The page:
Pubdate: Sun, 04 Oct 2015
Source: Boston Herald (MA)
Copyright: 2015 The Boston Herald, Inc
Note: Prints only very short LTEs.
Author: Chris Villani


Lobel: Medical Marijuana Saved Me From Addiction

Boston sportscasting icon Bob Lobel is one of the hundreds of 
patients in Massachusetts who say they have found an effective 
substitute for opioids by using medicinal marijuana.

The 71-year-old longtime television reporter and anchor has dealt 
with chronic pain for years, the result of numerous surgeries: He's 
had two knee replacements, two rotator cuff surgeries, four back 
surgeries and, in separate accidents, fractured the tops of both femurs.

"That was brutal," Lobel told the Herald, referencing the femur 
breaks. The constant pain left him taking a variety of opioids.

"My issue was strictly pain," he said. "I didn't want to take any 
more OxyContin or oxycodone or Percocet, for a variety of reasons. 
The biggest thing I was worried about was addiction. But they also 
made me tired and it was hard to function and I couldn't go on TV all 
drugged up."

Lobel said pure curiosity led him to check out a medical marijuana 
event several months ago at the Castle at Park Plaza in Boston. It 
was there he met Dr. Uma Dhanabalan of the Uplifting Health and 
Wellness clinic in Natick. Dhanabalan recommends patients for 
medicinal marijuana certificates in Massachusetts and has been a 
strong advocate for using cannabis as a way to treat those who might 
otherwise find themselves hooked on opioids.

"She told me medical marijuana could be used for pain reduction and I 
said, 'Hey, sign me up,' " Lobel said, adding that he had been trying 
to manage his pain with over-the-counter meds after committing to no 
longer taking opioids. "I wanted to at least try it. I wasn't 
interested in getting high, that's not the goal, believe me. It was 
really about helping with the pain, and it did."

Lobel's daughter lives outside of Portland, Ore., and set up an 
appointment for him to consult with a doctor there this summer. He 
flew out and met the qualifications for receiving a medicinal 
marijuana card. After getting his card, he was able to buy the 
cannabis. He said the whole process in Oregon took three days, but he 
is still waiting to get his medical marijuana card in Massachusetts.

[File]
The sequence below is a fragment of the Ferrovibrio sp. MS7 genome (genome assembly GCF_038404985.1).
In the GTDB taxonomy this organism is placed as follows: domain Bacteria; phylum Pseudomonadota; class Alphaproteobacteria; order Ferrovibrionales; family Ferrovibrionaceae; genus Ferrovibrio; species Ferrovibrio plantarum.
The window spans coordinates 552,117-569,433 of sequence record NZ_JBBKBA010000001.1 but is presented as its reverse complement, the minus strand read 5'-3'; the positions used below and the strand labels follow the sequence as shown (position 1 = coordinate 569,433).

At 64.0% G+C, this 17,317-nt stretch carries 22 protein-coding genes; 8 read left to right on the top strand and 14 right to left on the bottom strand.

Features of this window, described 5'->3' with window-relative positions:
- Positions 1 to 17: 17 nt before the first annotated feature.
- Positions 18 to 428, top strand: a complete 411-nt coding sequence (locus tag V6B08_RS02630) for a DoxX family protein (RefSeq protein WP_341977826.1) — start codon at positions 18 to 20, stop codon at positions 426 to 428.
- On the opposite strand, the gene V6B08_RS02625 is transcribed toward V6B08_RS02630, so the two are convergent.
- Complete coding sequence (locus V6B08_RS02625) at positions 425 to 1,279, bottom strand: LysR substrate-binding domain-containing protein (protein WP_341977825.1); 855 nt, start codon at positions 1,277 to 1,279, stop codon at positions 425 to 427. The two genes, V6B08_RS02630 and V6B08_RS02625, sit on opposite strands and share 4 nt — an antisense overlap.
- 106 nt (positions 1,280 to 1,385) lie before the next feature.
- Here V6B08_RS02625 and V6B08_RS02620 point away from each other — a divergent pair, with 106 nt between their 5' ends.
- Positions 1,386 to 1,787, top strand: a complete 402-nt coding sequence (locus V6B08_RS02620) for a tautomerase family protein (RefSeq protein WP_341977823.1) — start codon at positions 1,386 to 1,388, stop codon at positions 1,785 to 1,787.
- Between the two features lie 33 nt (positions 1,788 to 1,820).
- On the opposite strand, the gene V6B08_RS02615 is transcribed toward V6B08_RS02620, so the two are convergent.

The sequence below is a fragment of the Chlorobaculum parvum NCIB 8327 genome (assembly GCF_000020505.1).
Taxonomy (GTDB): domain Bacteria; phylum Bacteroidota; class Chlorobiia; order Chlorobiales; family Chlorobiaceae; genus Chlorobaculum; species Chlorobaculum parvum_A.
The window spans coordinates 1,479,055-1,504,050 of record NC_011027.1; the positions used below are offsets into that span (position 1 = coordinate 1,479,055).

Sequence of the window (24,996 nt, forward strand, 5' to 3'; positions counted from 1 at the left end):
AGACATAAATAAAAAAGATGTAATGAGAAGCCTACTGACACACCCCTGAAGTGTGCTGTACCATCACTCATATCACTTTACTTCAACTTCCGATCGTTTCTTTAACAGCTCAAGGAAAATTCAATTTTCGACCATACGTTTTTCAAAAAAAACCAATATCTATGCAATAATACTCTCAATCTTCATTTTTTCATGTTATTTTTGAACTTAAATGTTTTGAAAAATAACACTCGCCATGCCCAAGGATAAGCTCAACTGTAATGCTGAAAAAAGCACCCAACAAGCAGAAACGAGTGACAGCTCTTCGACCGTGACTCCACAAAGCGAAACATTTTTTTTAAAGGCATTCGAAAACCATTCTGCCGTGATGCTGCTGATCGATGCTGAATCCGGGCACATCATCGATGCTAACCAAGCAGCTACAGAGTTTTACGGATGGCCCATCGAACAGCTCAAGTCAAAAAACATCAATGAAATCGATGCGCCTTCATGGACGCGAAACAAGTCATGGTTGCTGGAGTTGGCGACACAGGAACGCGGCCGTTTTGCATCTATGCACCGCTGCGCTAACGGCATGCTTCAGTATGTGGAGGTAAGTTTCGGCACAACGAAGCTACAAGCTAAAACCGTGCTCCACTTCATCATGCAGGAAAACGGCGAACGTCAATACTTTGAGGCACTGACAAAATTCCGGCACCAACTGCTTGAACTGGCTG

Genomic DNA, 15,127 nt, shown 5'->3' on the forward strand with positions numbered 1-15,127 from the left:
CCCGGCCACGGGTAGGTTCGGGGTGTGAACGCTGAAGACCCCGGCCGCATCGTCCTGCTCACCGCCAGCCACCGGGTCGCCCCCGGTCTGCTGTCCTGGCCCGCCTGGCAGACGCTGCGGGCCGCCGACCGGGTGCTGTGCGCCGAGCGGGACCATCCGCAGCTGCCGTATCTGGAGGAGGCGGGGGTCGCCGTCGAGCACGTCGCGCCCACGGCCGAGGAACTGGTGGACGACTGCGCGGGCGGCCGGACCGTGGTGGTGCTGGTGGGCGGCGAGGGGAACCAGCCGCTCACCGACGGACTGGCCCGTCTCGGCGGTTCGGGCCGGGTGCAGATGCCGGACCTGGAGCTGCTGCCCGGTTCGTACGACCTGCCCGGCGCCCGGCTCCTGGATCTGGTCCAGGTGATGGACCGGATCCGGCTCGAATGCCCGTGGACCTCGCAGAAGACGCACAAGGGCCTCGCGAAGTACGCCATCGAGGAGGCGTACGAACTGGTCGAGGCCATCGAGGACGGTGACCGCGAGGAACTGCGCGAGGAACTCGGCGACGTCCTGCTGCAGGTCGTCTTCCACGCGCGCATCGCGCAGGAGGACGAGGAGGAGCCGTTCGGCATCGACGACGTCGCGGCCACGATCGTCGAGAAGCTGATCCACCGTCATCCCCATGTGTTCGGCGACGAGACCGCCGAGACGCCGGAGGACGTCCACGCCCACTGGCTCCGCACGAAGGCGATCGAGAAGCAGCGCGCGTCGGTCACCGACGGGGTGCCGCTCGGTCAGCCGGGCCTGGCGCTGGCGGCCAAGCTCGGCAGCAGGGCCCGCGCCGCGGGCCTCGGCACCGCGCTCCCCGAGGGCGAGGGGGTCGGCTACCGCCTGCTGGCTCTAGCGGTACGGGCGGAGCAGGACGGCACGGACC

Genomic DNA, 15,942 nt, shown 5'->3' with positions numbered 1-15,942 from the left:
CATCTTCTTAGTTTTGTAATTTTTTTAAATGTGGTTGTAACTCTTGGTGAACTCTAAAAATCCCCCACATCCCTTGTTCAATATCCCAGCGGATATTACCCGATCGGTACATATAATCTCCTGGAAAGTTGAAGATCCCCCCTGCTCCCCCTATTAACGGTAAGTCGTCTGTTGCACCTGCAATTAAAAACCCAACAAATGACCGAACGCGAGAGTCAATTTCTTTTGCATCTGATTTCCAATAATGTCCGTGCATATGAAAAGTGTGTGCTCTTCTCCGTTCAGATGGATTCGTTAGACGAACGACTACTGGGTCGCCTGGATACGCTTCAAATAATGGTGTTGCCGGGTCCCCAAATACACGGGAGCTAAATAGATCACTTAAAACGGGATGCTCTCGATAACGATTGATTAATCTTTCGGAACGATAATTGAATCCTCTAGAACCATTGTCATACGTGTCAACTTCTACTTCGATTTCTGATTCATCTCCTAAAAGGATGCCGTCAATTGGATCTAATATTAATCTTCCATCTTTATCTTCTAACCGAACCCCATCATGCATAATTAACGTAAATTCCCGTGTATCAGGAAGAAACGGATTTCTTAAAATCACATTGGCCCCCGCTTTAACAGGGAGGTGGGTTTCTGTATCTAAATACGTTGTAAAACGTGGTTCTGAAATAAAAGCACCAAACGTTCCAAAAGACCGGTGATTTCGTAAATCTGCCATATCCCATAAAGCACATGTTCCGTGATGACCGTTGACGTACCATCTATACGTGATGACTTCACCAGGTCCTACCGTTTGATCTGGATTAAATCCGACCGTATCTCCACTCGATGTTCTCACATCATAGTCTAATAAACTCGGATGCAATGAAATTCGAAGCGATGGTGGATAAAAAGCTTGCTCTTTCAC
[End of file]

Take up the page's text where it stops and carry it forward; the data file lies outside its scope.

"I don't want to have to fly across the country and deal with 
drug-sniffing dogs at the airport, I want to do everything legally 
here," Lobel said. "I just have to wait and get my card."

In the meantime, Lobel says, he has been using the medical marijuana 
he got in Oregon to "take the edge off" of his pain. He doesn't 
smoke, but instead prefers to use cannabis oil, which can be orally 
ingested, vaporized into the lungs, or applied topically. He also has 
tried forms of edible cannabis, such as candies or cookies, and says 
he doesn't need to take the drug every day.

Getting past the stigma of the word "marijuana" has been part of the 
learning process, he said.

"It's more than a reasonable alternative (to opioids) once you get 
past the stigma like you're under a railroad bridge smoking pot," 
Lobel said. "It's not perfect, and I still need to learn more about 
what works best for me. I just feel like it's a positive once you get 
past the word 'marijuana.'

"I am not saying it's the be-all and end-all," he added. "But, in 
terms of pain relief ... it really helps."

Lobel spent many years as a sports anchor and reporter for WBZ-TV and 
has called games for the Celtics and Bruins as well as the Boston 
Marathon and numerous other events. He's retired, but still teaches a 
few days a week at Salem State University and hosts a show called 
"Sports Legends of New England." He said he will continue to learn 
more about medicinal marijuana and use his daughter as a caregiver 
and resource.

"The whole range of what's available is incredible," he said. "When 
(former Red Sox pitcher) Bill Lee was talking about marijuana and his 
brownies back in the '70s, he wasn't kidding. He was just ahead of his time."

Hundreds of opioid addicts are being treated with medical marijuana 
in Massachusetts, with advocates touting the new therapy as a 
life-changing alternative to a deadly epidemic - and facing down